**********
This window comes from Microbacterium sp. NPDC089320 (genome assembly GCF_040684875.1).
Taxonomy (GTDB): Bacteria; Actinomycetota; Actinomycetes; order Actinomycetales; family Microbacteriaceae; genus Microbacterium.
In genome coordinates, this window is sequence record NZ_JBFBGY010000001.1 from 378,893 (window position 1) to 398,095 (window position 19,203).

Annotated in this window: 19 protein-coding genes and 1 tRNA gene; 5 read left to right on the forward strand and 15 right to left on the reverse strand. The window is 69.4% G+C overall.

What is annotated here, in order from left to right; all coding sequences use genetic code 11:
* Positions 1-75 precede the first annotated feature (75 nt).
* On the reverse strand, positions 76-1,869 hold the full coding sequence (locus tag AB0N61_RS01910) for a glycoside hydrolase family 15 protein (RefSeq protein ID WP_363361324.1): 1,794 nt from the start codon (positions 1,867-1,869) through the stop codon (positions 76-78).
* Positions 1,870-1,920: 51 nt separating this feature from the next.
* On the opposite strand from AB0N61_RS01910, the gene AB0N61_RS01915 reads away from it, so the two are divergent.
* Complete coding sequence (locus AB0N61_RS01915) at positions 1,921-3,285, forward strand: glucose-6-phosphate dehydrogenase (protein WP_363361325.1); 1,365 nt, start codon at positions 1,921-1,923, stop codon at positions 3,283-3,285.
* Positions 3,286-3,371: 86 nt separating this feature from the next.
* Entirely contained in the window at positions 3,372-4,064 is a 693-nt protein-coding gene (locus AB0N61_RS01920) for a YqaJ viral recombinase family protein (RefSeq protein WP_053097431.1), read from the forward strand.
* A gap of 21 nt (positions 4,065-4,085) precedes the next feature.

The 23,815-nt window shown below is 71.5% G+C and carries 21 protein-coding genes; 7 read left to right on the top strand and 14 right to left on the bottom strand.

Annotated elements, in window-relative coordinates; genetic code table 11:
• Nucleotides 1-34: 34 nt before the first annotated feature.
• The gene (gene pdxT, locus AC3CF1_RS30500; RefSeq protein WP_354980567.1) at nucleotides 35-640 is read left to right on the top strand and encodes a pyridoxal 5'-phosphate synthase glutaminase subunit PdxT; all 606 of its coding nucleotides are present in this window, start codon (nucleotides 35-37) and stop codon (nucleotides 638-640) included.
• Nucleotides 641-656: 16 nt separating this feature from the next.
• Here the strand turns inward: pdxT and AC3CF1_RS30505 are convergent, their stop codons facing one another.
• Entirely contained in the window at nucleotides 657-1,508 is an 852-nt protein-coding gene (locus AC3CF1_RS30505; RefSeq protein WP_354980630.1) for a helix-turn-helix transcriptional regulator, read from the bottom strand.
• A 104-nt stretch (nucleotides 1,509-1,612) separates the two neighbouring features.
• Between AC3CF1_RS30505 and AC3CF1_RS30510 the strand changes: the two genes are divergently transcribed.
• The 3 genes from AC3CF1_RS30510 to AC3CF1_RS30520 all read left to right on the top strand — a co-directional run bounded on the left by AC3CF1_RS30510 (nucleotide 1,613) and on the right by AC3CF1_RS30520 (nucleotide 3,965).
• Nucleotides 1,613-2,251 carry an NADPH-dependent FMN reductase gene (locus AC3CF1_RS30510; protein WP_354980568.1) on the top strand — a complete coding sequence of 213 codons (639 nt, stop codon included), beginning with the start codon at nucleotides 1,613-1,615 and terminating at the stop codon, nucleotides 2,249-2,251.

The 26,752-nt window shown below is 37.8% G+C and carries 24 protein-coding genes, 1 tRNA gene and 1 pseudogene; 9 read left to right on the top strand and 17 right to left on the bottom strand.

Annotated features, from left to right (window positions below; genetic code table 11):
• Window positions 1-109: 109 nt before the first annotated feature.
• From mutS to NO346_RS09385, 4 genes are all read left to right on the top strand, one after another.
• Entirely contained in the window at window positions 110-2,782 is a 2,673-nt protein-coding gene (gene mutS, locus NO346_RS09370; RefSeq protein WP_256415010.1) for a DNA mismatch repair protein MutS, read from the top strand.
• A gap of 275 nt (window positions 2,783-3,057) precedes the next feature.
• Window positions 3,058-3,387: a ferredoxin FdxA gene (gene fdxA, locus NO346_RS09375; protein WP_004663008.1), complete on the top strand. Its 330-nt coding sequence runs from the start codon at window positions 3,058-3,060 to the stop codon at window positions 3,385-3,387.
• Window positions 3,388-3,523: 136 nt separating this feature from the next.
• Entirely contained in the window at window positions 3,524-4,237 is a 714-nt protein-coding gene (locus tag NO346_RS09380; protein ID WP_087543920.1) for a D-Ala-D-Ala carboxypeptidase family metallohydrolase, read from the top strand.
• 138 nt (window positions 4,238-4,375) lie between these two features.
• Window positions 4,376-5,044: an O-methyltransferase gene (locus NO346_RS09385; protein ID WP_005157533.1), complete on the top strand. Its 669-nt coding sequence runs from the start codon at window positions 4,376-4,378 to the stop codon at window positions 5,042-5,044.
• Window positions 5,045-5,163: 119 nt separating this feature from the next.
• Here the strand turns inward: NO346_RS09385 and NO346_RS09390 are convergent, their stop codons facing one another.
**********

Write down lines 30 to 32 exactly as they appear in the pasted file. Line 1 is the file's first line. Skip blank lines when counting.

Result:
• A gap of 275 nt (window positions 2,783-3,057) precedes the next feature.
• Window positions 3,058-3,387: a ferredoxin FdxA gene (gene fdxA, locus NO346_RS09375; protein WP_004663008.1), complete on the top strand. Its 330-nt coding sequence runs from the start codon at window positions 3,058-3,060 to the stop codon at window positions 3,385-3,387.
• Window positions 3,388-3,523: 136 nt separating this feature from the next.